On Track With Chelsea Pechenino
By Steven Norris July 13, 2021
Chelsea Pechenino says she loves driving in Atlanta.
Because, even on Atlanta roads, if it has to do with cars, it brings her joy — a joy that her father inspired in her from an early age.
“I was 2 or 3 years old and watching races with my dad in Kennesaw, Georgia," Pechenino recalled.
Pechenino’s father not only steered her toward racing, but also toward Georgia Tech. “My dad raced for GT Motorsports as a student at Tech. I grew up wearing all kinds of Tech gear,” Pechenino said. “I knew I wanted to come here since I was really little.”
Pechenino is now double majoring in mechanical engineering and business at Tech.
She calls racing the “pinnacle of engineering. You’re pushing to extreme limits and seeing how far you are willing to go.”
In May, at just 21 years old, Pechenino reached a pinnacle of her own, serving as assistant data engineer on a historic racing team at the 2021 Indianapolis 500. For the first time in motorsports history, a team featured a majority of women, including owner Beth Paretta of Paretta Autosport, the driver, four of seven pit crew members, and two engineers. The team also has women serving in every front office role.
The opportunity was a dream come true for Pechenino, who has followed Paretta and her work on the racing circuits. “I sent her my resumé as a 16 year old. I said I’d sweep floors and run errands — I just wanted to get involved.”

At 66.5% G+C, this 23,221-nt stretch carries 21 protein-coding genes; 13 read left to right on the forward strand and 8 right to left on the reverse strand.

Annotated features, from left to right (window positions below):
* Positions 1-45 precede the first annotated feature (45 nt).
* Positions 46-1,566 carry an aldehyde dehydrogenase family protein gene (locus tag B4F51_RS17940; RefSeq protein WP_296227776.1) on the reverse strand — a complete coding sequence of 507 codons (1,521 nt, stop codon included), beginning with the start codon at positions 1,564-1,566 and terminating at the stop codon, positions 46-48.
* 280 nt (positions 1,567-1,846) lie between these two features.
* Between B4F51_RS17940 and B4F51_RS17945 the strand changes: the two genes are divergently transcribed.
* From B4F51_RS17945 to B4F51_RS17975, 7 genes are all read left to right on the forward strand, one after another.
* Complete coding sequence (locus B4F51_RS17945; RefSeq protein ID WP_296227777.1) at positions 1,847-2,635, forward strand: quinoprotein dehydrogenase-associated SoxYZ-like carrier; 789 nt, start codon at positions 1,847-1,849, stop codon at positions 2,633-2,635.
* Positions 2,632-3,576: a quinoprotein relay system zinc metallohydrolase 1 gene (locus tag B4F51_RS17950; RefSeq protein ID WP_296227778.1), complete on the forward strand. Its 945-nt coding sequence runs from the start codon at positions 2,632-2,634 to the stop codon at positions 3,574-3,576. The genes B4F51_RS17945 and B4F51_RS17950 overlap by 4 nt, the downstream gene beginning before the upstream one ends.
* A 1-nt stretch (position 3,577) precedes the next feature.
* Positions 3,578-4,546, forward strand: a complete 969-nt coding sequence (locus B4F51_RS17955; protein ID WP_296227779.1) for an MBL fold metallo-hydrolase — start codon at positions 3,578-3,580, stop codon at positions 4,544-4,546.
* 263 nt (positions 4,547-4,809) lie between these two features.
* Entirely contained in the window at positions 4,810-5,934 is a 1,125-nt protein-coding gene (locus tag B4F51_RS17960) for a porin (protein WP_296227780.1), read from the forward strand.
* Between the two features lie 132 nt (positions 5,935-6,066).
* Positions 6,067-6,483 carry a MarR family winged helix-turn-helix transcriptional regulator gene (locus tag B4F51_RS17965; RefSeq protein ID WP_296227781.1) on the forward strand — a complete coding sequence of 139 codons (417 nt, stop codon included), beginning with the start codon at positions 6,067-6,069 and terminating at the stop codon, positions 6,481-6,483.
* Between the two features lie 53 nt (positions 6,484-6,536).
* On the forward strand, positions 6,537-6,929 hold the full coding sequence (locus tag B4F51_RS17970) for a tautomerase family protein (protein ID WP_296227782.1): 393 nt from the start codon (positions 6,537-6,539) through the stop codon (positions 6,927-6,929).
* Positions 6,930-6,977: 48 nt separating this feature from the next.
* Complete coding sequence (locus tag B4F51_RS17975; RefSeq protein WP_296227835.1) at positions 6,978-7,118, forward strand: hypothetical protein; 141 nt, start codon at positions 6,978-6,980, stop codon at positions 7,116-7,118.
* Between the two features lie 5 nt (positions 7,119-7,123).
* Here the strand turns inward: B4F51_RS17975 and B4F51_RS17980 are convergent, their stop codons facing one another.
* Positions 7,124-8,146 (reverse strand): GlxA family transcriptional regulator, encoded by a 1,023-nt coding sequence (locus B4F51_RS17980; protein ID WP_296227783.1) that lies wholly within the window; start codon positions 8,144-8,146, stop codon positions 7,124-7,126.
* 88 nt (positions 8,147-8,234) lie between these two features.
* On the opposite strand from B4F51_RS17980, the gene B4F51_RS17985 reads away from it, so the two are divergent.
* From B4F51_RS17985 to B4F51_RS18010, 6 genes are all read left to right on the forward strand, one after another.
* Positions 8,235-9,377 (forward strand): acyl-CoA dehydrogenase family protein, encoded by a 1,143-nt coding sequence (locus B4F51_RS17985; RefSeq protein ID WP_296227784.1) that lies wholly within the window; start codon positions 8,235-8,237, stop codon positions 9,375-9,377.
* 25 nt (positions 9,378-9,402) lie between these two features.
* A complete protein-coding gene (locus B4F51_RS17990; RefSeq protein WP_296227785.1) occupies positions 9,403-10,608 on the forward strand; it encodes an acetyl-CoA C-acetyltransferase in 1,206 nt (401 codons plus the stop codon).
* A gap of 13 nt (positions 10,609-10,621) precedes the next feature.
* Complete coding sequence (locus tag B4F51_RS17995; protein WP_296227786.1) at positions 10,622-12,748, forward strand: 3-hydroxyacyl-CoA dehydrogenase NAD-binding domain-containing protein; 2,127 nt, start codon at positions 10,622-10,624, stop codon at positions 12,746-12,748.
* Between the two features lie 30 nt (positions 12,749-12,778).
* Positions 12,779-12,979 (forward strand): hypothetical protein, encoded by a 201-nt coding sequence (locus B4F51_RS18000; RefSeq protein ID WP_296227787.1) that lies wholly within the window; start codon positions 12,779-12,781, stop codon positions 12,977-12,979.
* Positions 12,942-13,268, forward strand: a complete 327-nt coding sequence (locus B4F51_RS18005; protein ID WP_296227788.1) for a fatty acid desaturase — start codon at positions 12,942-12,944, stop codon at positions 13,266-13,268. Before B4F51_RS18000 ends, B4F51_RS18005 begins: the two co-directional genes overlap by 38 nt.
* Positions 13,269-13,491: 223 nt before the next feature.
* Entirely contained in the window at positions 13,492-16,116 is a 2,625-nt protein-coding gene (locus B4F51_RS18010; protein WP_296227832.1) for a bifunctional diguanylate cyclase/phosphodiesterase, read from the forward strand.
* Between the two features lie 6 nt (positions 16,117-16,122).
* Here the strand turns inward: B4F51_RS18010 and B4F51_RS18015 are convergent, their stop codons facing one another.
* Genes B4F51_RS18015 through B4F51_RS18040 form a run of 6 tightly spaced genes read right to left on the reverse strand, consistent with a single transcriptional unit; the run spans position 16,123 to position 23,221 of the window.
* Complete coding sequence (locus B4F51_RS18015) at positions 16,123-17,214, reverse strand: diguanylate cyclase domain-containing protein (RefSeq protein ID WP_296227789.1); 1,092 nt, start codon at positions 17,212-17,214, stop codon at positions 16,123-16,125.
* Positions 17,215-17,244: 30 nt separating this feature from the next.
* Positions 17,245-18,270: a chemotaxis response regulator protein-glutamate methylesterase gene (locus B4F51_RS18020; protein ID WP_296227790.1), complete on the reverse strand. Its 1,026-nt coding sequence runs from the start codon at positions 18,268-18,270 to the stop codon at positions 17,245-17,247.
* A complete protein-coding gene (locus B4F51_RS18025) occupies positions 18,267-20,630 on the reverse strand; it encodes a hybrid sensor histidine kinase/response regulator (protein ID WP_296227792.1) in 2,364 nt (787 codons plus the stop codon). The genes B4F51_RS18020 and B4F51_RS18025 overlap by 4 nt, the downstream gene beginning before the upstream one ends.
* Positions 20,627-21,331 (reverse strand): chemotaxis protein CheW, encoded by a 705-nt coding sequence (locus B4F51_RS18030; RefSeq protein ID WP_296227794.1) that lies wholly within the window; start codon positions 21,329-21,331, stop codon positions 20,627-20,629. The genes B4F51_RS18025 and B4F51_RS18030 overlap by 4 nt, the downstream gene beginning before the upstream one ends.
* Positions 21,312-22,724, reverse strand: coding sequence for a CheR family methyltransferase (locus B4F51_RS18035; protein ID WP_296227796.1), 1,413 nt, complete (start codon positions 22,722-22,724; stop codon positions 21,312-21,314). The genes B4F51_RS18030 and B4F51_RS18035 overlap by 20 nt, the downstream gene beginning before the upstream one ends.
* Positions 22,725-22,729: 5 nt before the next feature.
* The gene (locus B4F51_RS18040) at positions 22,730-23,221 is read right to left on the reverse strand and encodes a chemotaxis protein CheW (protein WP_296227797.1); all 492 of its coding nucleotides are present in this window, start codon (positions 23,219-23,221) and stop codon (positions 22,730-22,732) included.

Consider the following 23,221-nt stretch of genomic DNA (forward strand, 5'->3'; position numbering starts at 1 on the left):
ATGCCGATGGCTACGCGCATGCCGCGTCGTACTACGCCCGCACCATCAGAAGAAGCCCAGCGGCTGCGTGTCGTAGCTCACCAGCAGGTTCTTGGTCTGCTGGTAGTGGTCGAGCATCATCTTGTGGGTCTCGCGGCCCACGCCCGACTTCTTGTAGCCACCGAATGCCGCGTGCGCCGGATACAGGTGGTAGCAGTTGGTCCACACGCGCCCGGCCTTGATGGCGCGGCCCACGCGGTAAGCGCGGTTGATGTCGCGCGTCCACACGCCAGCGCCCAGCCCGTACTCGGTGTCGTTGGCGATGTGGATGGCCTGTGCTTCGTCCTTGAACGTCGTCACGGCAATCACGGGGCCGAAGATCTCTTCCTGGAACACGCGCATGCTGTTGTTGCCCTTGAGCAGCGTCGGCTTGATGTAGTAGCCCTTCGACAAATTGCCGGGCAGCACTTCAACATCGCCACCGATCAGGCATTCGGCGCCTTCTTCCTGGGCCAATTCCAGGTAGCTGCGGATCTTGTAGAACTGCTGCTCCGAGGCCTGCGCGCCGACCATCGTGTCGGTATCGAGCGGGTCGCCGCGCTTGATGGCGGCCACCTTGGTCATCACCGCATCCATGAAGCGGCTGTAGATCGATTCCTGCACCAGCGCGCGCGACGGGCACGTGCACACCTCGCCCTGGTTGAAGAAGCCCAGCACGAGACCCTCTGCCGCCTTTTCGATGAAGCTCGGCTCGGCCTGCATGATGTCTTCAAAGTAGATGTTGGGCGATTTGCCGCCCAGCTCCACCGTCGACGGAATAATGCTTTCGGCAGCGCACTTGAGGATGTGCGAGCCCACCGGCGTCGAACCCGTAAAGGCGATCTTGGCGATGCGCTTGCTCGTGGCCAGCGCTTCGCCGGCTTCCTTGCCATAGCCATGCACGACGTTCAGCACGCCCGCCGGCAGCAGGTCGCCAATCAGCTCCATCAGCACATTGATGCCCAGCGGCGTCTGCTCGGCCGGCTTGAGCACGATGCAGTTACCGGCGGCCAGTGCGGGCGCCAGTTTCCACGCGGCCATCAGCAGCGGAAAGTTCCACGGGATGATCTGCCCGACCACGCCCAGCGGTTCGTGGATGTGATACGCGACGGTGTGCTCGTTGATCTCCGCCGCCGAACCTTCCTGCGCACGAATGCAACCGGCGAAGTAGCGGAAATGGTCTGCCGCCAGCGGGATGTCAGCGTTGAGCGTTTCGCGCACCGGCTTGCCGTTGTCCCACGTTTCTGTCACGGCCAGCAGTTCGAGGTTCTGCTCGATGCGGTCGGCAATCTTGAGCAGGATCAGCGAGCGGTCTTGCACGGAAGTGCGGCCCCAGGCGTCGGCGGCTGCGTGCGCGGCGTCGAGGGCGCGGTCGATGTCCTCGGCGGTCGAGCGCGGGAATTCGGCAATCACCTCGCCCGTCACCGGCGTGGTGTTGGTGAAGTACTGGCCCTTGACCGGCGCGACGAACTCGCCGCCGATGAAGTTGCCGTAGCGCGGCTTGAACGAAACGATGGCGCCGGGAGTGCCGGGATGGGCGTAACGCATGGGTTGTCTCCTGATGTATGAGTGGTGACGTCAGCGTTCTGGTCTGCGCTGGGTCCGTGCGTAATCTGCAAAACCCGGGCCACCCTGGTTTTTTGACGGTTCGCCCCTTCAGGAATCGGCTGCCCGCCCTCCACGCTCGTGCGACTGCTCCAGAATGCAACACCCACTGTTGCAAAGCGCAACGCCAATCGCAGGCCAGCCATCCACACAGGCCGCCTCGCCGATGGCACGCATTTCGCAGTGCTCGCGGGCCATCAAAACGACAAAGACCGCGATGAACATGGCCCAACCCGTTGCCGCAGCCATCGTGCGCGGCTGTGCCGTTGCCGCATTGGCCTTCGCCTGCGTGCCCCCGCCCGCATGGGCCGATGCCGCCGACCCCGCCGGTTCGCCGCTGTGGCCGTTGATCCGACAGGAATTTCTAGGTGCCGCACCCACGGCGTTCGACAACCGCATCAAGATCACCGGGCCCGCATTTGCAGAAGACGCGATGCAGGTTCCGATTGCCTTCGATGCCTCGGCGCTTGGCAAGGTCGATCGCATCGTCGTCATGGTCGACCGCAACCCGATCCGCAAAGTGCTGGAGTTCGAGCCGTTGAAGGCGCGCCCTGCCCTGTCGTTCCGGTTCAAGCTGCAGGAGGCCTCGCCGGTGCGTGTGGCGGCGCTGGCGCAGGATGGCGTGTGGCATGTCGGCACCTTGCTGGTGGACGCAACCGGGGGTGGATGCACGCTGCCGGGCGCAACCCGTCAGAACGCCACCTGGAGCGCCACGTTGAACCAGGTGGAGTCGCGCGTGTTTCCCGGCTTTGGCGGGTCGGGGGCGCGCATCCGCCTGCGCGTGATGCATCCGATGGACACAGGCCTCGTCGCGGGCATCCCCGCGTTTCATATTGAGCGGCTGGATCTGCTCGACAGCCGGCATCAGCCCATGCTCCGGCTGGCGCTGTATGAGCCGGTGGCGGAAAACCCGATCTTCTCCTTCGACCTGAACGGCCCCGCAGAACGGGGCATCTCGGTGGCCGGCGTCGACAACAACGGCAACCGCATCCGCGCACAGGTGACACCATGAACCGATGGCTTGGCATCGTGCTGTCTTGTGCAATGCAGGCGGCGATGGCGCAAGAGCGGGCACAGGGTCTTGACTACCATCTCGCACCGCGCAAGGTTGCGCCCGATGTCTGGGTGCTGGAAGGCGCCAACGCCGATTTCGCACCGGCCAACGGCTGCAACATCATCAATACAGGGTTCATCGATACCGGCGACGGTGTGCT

Pechenino knew that Paretta planned to put together a new team to race the Indianapolis 500 for the first time this year, but she didn’t tell anyone she had applied to work with the motorsports team.
She got the call at her sorority house. “I was shocked,” Chelsea said. Her Kappa Alpha Theta sisters, who were used to seeing her glued to races and news from the motorsports world, showered her with congratulations.
Pechenino joined the crew in April to begin training for the Indy 500 as assistant data engineer. None of the women on the pit crew had been to an IndyCar track before. Some had never been to any race track. Trainings for the "over-the-wall" crew started at 4:30 in the morning. The pit wall separates the pit lane from the infield and garages. Pechenino would arrive a little bit later, as her role was behind the wall. After she took part in ten hours of practice and tests, Pechenino attended classes and caught up on homework.
In the early days the crew struggled with 18-second pit stop times. But by race day, the crew had it down to five or six seconds — on par with all-male crews on the racetrack.
Paretta had climbed to 21st place before the final pit stop. The team hopes to race again soon, and Pechenino will be watching and waiting, with valuable experience that will help her move toward her ultimate goal — becoming a racing engineer and maybe even a team owner.
“That’s why I’m studying business too. Racing also has that entertainment element. I want to know all sides of the industry including funding, marketing, and branding,” she said.
One of her coolest experiences was being stopped at her hotel in Indianapolis by an awestruck young girl who noticed her Paretta jersey.
“We are changing the game, and if we can inspire one little girl, that’s half the battle,” Pechenino said. “I hope I can show more girls you can go and become whatever you want to be.”
Text/Design: Steven Norris
Photos: Paretta Autosport & Chelsea Pechenino